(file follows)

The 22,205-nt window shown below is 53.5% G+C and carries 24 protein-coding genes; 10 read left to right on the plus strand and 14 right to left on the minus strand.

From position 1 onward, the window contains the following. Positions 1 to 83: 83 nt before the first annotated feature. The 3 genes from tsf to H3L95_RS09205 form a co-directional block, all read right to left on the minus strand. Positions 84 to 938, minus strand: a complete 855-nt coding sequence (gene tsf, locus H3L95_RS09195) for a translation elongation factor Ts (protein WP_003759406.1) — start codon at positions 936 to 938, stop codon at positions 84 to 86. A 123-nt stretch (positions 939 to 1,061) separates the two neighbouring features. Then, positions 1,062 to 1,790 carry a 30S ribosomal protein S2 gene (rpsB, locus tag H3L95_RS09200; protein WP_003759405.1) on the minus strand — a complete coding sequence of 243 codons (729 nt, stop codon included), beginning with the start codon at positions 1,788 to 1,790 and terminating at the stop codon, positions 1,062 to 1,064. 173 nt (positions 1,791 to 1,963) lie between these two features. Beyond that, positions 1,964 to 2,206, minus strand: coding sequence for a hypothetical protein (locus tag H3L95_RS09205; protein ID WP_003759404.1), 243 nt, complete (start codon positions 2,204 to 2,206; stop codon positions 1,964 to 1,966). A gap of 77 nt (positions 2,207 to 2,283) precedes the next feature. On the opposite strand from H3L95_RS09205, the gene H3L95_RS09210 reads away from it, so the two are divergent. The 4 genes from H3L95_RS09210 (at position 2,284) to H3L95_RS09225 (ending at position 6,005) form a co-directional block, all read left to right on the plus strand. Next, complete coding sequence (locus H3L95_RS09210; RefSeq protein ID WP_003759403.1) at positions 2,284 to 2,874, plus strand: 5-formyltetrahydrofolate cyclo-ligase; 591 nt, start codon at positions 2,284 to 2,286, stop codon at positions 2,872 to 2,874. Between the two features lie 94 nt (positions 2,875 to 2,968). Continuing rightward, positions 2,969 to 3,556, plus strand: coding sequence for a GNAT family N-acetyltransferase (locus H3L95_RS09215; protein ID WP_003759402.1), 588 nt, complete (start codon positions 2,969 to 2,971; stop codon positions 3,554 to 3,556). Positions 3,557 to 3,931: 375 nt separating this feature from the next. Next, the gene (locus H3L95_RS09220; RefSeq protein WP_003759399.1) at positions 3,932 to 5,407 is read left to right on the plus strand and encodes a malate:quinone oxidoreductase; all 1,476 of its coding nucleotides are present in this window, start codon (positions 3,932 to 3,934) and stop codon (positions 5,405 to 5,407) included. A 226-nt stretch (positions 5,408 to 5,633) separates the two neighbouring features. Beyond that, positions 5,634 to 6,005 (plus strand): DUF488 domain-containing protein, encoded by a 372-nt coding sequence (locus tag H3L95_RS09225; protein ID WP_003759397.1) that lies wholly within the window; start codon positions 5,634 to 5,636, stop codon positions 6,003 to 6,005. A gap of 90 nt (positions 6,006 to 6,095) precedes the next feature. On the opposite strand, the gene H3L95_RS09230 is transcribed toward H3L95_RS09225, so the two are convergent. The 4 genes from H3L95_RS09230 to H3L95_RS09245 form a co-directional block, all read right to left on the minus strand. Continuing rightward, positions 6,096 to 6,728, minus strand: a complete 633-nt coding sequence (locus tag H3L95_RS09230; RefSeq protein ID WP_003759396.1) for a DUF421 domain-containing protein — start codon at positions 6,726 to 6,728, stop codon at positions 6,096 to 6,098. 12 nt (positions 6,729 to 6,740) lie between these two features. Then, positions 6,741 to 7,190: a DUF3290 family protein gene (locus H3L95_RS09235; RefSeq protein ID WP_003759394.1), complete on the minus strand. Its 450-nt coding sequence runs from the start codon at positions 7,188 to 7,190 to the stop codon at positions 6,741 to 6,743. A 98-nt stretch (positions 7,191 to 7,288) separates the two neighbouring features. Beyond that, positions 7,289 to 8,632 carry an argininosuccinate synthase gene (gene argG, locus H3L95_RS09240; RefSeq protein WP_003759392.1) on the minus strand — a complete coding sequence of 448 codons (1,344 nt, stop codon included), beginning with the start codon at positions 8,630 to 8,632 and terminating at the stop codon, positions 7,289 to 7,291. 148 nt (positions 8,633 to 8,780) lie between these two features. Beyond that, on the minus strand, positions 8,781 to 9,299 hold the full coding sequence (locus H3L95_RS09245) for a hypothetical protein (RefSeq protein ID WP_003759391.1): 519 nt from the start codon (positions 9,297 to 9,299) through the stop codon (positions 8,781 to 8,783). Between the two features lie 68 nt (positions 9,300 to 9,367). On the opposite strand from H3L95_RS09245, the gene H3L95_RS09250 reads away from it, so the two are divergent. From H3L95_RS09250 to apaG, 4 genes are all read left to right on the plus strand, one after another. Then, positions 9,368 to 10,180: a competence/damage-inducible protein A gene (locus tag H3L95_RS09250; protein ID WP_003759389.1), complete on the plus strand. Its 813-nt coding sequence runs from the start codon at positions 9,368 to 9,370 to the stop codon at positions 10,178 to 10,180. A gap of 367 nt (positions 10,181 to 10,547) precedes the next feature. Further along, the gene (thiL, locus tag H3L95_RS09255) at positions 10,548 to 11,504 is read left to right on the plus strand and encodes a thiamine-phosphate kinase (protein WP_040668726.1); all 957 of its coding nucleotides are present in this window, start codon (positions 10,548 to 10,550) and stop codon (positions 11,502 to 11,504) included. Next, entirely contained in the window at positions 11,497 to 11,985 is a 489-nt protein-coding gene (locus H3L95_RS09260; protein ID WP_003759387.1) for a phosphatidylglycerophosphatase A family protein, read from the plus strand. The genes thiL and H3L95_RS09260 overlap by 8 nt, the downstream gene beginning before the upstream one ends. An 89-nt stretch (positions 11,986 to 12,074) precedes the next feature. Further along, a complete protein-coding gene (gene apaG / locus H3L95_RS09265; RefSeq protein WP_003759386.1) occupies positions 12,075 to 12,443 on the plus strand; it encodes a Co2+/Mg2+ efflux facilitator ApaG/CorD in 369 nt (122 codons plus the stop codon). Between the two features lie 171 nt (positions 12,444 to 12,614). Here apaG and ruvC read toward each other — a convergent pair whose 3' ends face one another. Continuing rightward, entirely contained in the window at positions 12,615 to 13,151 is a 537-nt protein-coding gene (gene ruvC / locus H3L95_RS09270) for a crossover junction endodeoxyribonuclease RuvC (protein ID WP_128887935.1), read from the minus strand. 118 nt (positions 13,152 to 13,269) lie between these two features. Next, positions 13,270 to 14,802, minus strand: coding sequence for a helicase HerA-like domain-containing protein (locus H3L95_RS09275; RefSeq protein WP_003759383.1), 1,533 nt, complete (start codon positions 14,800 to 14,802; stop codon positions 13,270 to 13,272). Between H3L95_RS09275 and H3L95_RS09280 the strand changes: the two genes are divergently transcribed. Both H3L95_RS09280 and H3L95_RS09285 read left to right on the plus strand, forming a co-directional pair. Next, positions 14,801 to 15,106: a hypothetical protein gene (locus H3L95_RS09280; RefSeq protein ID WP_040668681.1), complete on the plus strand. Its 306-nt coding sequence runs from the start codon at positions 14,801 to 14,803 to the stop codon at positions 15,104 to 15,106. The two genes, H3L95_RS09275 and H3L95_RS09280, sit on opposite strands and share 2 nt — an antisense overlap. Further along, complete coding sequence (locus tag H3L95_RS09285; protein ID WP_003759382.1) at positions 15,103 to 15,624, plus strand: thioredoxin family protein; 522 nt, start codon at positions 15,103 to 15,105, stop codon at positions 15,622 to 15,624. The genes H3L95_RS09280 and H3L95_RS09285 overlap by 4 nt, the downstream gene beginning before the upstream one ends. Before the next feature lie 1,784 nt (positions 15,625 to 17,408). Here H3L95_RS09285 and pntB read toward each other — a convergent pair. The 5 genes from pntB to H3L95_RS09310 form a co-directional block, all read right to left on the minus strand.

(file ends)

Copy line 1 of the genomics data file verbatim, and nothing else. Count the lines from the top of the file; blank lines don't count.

The 22,205-nt window shown below is 53.5% G+C and carries 24 protein-coding genes; 10 read left to right on the plus strand and 14 right to left on the minus strand.